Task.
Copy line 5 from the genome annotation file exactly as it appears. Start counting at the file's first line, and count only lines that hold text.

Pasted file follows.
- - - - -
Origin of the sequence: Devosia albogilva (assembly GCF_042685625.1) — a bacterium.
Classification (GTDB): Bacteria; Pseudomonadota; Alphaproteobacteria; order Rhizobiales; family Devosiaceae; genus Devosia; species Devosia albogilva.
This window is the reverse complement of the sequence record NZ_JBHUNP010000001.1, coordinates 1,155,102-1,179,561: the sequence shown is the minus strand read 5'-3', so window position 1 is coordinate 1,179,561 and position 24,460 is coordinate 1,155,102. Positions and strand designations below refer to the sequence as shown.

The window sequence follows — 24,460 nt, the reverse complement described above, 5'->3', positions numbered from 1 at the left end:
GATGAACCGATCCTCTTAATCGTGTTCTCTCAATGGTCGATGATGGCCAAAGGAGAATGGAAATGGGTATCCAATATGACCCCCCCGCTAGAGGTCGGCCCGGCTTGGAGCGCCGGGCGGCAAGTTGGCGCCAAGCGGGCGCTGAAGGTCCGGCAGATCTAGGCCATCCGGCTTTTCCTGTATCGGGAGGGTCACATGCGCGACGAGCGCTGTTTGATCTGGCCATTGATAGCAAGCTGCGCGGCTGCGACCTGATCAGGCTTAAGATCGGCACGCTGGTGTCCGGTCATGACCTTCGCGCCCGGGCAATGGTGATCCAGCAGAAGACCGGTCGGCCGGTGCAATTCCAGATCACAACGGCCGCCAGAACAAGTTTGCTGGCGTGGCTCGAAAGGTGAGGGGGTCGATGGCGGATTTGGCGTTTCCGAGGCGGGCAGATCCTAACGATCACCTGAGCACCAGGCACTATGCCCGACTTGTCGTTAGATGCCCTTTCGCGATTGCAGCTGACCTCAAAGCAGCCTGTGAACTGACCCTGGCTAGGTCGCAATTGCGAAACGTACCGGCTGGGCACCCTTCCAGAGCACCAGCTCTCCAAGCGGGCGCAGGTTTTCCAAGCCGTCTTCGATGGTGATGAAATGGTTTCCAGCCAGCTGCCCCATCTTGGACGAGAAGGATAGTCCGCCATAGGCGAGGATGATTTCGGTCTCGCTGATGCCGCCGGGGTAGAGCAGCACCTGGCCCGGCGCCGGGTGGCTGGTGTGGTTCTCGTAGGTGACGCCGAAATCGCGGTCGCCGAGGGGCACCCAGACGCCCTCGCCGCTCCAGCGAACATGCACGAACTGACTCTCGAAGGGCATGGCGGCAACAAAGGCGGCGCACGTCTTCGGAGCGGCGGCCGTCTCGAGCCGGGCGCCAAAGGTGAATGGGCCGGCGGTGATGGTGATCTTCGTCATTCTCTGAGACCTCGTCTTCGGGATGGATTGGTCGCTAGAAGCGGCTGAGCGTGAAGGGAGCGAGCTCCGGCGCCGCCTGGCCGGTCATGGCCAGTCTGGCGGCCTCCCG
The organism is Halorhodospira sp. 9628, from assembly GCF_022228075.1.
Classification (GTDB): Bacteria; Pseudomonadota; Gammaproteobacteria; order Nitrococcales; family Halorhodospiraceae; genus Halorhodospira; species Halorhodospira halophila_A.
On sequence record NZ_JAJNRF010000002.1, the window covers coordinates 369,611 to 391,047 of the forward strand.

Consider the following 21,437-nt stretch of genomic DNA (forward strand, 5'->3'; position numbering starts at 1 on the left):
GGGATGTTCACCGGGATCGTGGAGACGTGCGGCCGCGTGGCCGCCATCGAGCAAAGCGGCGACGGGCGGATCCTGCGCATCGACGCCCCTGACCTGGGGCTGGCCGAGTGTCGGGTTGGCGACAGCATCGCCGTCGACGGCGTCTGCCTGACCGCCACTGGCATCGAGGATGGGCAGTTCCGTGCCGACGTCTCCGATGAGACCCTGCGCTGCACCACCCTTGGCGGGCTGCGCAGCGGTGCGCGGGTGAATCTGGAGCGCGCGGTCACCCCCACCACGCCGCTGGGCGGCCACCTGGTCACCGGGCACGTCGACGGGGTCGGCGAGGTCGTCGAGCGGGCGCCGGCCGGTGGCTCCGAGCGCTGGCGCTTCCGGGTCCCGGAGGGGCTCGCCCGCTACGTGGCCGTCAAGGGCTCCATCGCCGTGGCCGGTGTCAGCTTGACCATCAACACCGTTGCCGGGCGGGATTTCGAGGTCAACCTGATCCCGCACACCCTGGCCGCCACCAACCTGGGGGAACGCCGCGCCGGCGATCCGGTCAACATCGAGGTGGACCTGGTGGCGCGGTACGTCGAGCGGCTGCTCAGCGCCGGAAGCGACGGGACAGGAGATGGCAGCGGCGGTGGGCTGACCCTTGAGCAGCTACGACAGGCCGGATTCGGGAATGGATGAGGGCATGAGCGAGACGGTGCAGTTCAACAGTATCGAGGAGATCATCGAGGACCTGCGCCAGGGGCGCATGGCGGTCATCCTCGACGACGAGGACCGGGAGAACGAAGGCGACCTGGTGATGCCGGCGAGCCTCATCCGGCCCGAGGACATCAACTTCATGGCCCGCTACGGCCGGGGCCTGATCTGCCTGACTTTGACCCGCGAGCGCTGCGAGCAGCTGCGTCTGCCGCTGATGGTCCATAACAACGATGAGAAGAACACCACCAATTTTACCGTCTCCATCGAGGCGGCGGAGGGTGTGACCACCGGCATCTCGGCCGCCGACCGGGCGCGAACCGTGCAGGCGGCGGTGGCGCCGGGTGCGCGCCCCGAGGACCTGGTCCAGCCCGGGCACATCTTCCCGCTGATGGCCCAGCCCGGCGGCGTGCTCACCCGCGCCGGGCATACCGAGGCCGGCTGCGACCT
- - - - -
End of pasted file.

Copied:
GATGAACCGATCCTCTTAATCGTGTTCTCTCAATGGTCGATGATGGCCAAAGGAGAATGGAAATGGGTATCCAATATGACCCCCCCGCTAGAGGTCGGCCCGGCTTGGAGCGCCGGGCGGCAAGTTGGCGCCAAGCGGGCGCTGAAGGTCCGGCAGATCTAGGCCATCCGGCTTTTCCTGTATCGGGAGGGTCACATGCGCGACGAGCGCTGTTTGATCTGGCCATTGATAGCAAGCTGCGCGGCTGCGACCTGATCAGGCTTAAGATCGGCACGCTGGTGTCCGGTCATGACCTTCGCGCCCGGGCAATGGTGATCCAGCAGAAGACCGGTCGGCCGGTGCAATTCCAGATCACAACGGCCGCCAGAACAAGTTTGCTGGCGTGGCTCGAAAGGTGAGGGGGTCGATGGCGGATTTGGCGTTTCCGAGGCGGGCAGATCCTAACGATCACCTGAGCACCAGGCACTATGCCCGACTTGTCGTTAGATGCCCTTTCGCGATTGCAGCTGACCTCAAAGCAGCCTGTGAACTGACCCTGGCTAGGTCGCAATTGCGAAACGTACCGGCTGGGCACCCTTCCAGAGCACCAGCTCTCCAAGCGGGCGCAGGTTTTCCAAGCCGTCTTCGATGGTGATGAAATGGTTTCCAGCCAGCTGCCCCATCTTGGACGAGAAGGATAGTCCGCCATAGGCGAGGATGATTTCGGTCTCGCTGATGCCGCCGGGGTAGAGCAGCACCTGGCCCGGCGCCGGGTGGCTGGTGTGGTTCTCGTAGGTGACGCCGAAATCGCGGTCGCCGAGGGGCACCCAGACGCCCTCGCCGCTCCAGCGAACATGCACGAACTGACTCTCGAAGGGCATGGCGGCAACAAAGGCGGCGCACGTCTTCGGAGCGGCGGCCGTCTCGAGCCGGGCGCCAAAGGTGAATGGGCCGGCGGTGATGGTGATCTTCGTCATTCTCTGAGACCTCGTCTTCGGGATGGATTGGTCGCTAGAAGCGGCTGAGCGTGAAGGGAGCGAGCTCCGGCGCCGCCTGGCCGGTCATGGCCAGTCTGGCGGCCTCCCG